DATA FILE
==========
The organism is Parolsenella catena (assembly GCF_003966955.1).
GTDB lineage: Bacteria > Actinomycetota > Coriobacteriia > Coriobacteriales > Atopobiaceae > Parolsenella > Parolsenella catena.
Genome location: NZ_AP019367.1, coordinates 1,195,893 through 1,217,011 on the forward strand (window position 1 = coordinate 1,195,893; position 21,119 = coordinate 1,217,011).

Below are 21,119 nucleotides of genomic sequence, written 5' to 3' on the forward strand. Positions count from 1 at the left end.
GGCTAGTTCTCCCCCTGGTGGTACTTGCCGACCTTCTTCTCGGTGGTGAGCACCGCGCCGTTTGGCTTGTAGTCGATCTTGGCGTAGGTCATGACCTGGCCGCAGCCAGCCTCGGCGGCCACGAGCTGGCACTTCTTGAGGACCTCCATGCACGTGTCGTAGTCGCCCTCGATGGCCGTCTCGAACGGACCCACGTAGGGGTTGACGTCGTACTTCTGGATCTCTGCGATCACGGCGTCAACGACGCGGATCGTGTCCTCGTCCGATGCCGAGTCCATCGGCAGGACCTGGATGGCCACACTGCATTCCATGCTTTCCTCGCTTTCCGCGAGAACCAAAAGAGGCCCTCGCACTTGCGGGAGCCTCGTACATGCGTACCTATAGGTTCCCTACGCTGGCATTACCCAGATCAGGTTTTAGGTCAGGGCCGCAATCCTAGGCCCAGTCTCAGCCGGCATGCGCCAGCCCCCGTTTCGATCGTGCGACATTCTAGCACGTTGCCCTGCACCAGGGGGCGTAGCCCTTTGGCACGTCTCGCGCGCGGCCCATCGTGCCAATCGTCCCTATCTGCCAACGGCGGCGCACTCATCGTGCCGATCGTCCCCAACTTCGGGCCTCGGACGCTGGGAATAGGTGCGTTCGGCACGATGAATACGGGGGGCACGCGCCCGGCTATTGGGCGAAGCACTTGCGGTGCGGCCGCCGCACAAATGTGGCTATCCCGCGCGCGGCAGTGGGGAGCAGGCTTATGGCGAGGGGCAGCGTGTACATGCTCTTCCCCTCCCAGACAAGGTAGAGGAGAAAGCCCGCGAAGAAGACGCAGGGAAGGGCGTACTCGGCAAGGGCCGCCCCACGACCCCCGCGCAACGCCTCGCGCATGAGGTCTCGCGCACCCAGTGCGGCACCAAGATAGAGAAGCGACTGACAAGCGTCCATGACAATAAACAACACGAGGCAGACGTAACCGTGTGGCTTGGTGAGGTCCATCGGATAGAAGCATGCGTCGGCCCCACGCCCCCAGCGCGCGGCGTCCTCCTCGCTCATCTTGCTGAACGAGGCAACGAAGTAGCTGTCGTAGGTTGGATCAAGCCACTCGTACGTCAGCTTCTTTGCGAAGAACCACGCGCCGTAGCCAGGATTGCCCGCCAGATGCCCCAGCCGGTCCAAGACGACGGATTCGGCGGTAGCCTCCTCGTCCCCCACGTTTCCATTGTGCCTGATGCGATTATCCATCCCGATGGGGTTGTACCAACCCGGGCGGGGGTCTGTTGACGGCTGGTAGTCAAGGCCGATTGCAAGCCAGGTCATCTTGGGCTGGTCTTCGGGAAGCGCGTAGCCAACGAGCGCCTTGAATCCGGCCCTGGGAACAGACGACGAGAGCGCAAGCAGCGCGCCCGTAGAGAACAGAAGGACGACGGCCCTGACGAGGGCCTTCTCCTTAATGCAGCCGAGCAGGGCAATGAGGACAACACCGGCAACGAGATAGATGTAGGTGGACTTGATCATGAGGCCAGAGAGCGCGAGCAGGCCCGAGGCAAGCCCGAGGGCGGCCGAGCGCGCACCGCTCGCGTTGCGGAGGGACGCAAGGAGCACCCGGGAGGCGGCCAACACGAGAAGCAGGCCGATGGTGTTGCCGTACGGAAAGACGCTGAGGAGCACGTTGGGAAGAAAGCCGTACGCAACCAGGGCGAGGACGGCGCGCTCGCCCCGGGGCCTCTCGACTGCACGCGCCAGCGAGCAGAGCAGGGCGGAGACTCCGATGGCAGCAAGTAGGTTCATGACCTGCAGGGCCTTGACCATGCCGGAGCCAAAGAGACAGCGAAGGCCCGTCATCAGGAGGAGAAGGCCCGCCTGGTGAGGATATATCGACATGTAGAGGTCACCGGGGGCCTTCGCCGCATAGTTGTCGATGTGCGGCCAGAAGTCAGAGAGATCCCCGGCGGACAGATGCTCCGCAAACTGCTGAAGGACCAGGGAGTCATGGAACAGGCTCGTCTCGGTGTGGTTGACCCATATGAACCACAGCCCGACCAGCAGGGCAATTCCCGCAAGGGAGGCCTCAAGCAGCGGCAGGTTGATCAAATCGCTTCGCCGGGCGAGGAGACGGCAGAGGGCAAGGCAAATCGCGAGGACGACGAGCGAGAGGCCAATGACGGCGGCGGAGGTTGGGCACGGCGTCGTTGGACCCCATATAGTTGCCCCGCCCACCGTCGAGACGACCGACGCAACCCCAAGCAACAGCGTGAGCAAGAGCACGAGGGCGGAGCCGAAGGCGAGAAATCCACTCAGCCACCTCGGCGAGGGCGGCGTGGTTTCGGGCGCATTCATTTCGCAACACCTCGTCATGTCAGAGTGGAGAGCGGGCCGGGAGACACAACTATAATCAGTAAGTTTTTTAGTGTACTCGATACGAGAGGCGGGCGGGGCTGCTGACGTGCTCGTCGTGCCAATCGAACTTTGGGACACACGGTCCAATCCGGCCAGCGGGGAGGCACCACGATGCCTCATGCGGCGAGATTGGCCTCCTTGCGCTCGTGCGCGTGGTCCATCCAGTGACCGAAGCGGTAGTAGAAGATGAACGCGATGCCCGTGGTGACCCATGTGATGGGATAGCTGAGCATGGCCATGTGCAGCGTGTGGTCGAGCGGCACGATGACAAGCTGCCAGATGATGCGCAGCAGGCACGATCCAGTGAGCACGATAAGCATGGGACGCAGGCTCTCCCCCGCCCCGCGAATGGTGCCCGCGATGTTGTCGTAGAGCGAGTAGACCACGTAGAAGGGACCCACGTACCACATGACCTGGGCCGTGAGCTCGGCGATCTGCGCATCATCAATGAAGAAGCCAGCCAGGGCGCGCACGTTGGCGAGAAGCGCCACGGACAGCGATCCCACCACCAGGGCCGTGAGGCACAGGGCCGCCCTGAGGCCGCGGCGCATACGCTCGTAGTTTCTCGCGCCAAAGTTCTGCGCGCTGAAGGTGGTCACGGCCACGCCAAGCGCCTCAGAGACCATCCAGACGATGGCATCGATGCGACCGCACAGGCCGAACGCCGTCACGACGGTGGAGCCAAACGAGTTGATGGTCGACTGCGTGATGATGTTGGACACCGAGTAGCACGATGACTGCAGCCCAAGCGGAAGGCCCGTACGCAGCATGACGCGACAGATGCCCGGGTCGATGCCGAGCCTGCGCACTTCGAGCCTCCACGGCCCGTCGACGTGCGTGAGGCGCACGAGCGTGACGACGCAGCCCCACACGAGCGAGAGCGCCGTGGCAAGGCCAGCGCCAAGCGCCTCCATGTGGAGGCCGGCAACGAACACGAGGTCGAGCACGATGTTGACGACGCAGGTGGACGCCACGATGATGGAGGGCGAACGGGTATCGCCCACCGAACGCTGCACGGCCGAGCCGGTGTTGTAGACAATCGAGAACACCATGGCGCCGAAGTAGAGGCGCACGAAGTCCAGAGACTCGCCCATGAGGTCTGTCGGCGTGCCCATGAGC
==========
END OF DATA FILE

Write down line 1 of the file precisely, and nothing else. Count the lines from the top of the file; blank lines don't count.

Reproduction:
The organism is Parolsenella catena (assembly GCF_003966955.1).